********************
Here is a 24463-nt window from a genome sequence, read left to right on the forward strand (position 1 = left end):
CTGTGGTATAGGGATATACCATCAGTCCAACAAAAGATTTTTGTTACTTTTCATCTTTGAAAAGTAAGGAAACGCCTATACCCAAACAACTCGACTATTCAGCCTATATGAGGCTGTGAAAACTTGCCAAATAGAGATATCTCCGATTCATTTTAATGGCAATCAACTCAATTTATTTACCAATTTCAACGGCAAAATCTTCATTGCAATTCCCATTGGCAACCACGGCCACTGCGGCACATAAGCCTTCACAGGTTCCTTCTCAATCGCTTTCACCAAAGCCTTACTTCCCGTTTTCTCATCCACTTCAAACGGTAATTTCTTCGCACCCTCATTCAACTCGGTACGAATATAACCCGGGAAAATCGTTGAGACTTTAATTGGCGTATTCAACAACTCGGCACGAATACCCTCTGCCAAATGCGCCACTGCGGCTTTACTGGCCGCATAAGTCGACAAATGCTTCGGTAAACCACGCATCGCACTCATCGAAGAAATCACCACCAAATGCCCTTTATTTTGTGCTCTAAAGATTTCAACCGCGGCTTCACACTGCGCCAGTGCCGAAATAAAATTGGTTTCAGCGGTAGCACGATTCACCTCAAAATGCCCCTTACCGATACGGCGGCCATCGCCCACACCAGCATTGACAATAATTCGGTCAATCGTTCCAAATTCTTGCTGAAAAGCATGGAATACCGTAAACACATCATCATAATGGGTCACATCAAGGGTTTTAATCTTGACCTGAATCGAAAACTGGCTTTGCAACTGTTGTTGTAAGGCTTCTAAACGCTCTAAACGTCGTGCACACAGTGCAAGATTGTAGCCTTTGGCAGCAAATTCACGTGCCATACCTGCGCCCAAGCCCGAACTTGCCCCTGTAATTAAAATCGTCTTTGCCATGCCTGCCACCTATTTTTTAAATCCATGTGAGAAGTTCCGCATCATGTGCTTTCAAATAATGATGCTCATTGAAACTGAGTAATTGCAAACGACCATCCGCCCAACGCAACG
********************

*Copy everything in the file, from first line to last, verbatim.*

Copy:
Here is a 24463-nt window from a genome sequence, read left to right on the forward strand (position 1 = left end):
CTGTGGTATAGGGATATACCATCAGTCCAACAAAAGATTTTTGTTACTTTTCATCTTTGAAAAGTAAGGAAACGCCTATACCCAAACAACTCGACTATTCAGCCTATATGAGGCTGTGAAAACTTGCCAAATAGAGATATCTCCGATTCATTTTAATGGCAATCAACTCAATTTATTTACCAATTTCAACGGCAAAATCTTCATTGCAATTCCCATTGGCAACCACGGCCACTGCGGCACATAAGCCTTCACAGGTTCCTTCTCAATCGCTTTCACCAAAGCCTTACTTCCCGTTTTCTCATCCACTTCAAACGGTAATTTCTTCGCACCCTCATTCAACTCGGTACGAATATAACCCGGGAAAATCGTTGAGACTTTAATTGGCGTATTCAACAACTCGGCACGAATACCCTCTGCCAAATGCGCCACTGCGGCTTTACTGGCCGCATAAGTCGACAAATGCTTCGGTAAACCACGCATCGCACTCATCGAAGAAATCACCACCAAATGCCCTTTATTTTGTGCTCTAAAGATTTCAACCGCGGCTTCACACTGCGCCAGTGCCGAAATAAAATTGGTTTCAGCGGTAGCACGATTCACCTCAAAATGCCCCTTACCGATACGGCGGCCATCGCCCACACCAGCATTGACAATAATTCGGTCAATCGTTCCAAATTCTTGCTGAAAAGCATGGAATACCGTAAACACATCATCATAATGGGTCACATCAAGGGTTTTAATCTTGACCTGAATCGAAAACTGGCTTTGCAACTGTTGTTGTAAGGCTTCTAAACGCTCTAAACGTCGTGCACACAGTGCAAGATTGTAGCCTTTGGCAGCAAATTCACGTGCCATACCTGCGCCCAAGCCCGAACTTGCCCCTGTAATTAAAATCGTCTTTGCCATGCCTGCCACCTATTTTTTAAATCCATGTGAGAAGTTCCGCATCATGTGCTTTCAAATAATGATGCTCATTGAAACTGAGTAATTGCAAACGACCATCCGCCCAACGCAACG